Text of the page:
A summons to oral proceedings before the Examining Division is usually only issued after at least one examination report – if not several – has been issued. However, last year the EPO revised the Guidelines for Examination to state that the Division may issue a summons to oral proceedings as the first action in examination after issuance of the extended European search report, albeit only in exceptional cases. Amongst anecdotal evidence of a rise in summons being issued as the first action in examination, the EPO has revised the Guidelines again to further clarify the procedure. These revised Guidelines will come into force on 1 November 2018 and are discussed below.
What constitutes an "exceptional case"?
The 2018 Guidelines state that the Division may decide to issue a summons to oral proceedings as a first substantive action in examination only if:
- in the Division's opinion, there is no prospect of granting the application, even taking into account the applicant's reply to the search opinion;
- the content of the claims on file is not different in substance from that of the claims which served as a basis for the search, and
- one or more of the objections raised in the search opinion which are crucial to the outcome of the examination procedure still apply.
Notably, it is now an explicit requirement that the applicant's reply to the search opinion must be taken into account.
Content of a summons issued as the first action in examination
The requirements of the annex to a summons issued as the first action in examination have also been revised. In particular, the annex to a summons must:
- not include any new objections
- not cite any new documents;
- cover and substantiate all objections by giving the essential legal and factual reasons, and
- provide the reasons why the Division decided to issue summons as the first action in examination.
The Guidelines have also been revised to clarify that the Division may inform the applicant in a telephone call if it is considering issuing a summons to oral proceedings as the first action in examination. However, the Division must still issue telephone minutes with the same level of information and structure as an examination report under Article 94(3) EPC (see C-VII, 2.7).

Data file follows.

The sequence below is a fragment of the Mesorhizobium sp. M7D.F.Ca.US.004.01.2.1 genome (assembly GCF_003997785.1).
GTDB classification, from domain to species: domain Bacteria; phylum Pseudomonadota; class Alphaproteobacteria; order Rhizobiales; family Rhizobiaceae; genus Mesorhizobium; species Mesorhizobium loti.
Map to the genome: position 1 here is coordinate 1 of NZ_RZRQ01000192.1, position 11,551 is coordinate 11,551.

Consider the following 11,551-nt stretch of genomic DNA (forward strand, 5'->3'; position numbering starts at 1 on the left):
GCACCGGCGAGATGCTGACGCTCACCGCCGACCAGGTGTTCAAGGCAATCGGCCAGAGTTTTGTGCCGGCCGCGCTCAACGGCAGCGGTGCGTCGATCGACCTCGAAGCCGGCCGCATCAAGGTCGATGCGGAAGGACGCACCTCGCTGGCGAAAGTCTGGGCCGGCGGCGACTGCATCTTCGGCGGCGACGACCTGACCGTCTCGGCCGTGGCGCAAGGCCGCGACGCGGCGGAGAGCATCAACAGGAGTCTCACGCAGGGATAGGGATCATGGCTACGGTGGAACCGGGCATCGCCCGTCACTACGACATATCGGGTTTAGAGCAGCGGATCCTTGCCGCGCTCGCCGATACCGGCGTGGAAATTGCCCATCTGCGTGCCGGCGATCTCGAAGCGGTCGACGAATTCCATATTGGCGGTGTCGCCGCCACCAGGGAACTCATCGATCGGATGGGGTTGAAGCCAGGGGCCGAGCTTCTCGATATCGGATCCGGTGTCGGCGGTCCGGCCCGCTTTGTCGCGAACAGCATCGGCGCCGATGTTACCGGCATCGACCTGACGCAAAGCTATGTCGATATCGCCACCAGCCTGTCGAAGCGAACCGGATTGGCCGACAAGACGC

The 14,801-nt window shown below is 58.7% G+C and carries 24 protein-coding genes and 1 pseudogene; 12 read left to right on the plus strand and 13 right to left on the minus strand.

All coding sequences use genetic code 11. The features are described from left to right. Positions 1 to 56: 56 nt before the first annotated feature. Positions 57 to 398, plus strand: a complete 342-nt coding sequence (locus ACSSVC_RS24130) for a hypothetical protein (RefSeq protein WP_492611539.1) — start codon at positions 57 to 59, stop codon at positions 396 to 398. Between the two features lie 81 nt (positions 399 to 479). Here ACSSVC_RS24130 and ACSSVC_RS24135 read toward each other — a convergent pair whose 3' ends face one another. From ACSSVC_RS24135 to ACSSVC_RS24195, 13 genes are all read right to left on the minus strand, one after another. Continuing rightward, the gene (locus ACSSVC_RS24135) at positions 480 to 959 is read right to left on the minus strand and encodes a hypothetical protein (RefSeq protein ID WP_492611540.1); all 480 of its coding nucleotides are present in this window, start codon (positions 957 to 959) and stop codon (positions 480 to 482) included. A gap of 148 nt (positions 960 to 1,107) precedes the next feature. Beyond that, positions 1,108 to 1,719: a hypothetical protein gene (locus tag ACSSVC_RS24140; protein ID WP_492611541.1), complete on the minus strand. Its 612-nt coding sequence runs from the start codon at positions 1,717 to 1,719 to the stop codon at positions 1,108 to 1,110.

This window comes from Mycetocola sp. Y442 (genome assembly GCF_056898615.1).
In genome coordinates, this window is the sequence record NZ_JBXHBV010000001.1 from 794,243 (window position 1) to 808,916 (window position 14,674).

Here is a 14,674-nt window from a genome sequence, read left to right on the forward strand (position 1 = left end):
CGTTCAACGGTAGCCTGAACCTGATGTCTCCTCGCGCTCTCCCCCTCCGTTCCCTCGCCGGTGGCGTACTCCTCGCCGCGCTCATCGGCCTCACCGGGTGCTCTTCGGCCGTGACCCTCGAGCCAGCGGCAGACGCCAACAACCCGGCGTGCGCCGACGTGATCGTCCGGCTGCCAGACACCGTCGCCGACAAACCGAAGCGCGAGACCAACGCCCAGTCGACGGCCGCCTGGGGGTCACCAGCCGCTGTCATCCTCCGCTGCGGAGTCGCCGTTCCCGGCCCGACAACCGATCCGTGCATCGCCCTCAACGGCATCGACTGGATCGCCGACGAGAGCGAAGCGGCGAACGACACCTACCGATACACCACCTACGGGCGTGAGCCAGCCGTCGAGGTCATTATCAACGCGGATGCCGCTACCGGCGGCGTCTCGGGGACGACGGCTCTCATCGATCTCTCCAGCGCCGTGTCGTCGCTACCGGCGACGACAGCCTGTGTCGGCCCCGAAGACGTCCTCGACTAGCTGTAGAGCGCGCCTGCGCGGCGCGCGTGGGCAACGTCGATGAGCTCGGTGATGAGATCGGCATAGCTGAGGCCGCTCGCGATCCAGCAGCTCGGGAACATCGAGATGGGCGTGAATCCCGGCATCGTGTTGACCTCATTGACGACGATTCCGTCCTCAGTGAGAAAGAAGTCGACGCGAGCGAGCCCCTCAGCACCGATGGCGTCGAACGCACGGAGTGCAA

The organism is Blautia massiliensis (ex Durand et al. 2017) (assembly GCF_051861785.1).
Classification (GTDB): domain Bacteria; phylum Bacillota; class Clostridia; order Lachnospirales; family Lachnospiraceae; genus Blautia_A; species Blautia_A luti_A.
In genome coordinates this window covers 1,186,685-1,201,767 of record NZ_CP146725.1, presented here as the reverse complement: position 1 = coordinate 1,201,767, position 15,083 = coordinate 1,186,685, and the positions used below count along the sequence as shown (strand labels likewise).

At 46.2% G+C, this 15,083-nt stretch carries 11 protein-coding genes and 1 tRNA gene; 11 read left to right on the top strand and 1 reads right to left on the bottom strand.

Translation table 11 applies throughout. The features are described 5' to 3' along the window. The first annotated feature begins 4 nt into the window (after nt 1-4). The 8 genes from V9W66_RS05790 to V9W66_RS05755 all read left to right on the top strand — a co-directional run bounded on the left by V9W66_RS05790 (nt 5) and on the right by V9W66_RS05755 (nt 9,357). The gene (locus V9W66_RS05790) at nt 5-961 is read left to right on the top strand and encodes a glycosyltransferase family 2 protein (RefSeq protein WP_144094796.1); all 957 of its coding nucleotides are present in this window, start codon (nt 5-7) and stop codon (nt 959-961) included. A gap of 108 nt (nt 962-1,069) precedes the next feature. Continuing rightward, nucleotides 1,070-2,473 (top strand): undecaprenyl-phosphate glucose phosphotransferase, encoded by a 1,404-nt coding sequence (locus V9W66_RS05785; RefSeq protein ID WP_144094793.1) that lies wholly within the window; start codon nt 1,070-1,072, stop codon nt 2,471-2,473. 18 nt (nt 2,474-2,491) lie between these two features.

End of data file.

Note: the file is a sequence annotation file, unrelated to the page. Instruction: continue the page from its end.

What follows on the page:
Submissions filed after the Rule 116 EPC deadline are not "late-filed"
According to Rule 116 EPC, a summons to oral proceedings shall set a final deadline for making written submissions in preparation for the oral proceedings. Any submissions filed after this date are usually considered "late-filed". However, the revised Guidelines state that if the summons was issued as the first action in examination, then submissions filed after this date are not to be considered late-filed.
This should mean that when a summons is issued as the first action in examination the applicant will have a little more time to prepare and file written submissions that could lead to cancellation of oral proceedings.
It appears that the changes to the Guidelines were intended to clarify that this procedure should only be used rarely, when the applicant does not appear to be making any genuine effort to overcome the Examining Division's objections, and to ensure that the procedure is not misused.
That said, the possibility of this procedure being used should not be disregarded and applicants should be aware that their response to the EESR could potentially be their last opportunity to make submissions before a summons is issued (in the case of a Euro-PCT application where the EPO was the ISA, this is the response to the Communication pursuant to Rules 161(1) and 162 EPC). To reduce the risk of a summons being issued as the first action in examination, a detailed and complete response to the written opinion accompanying the ESR should be submitted with the aim of convincing the Examining Division that there is a real prospect of the application being granted.
The content of this article is intended to provide a general guide to the subject matter. Specialist advice should be sought about your specific circumstances.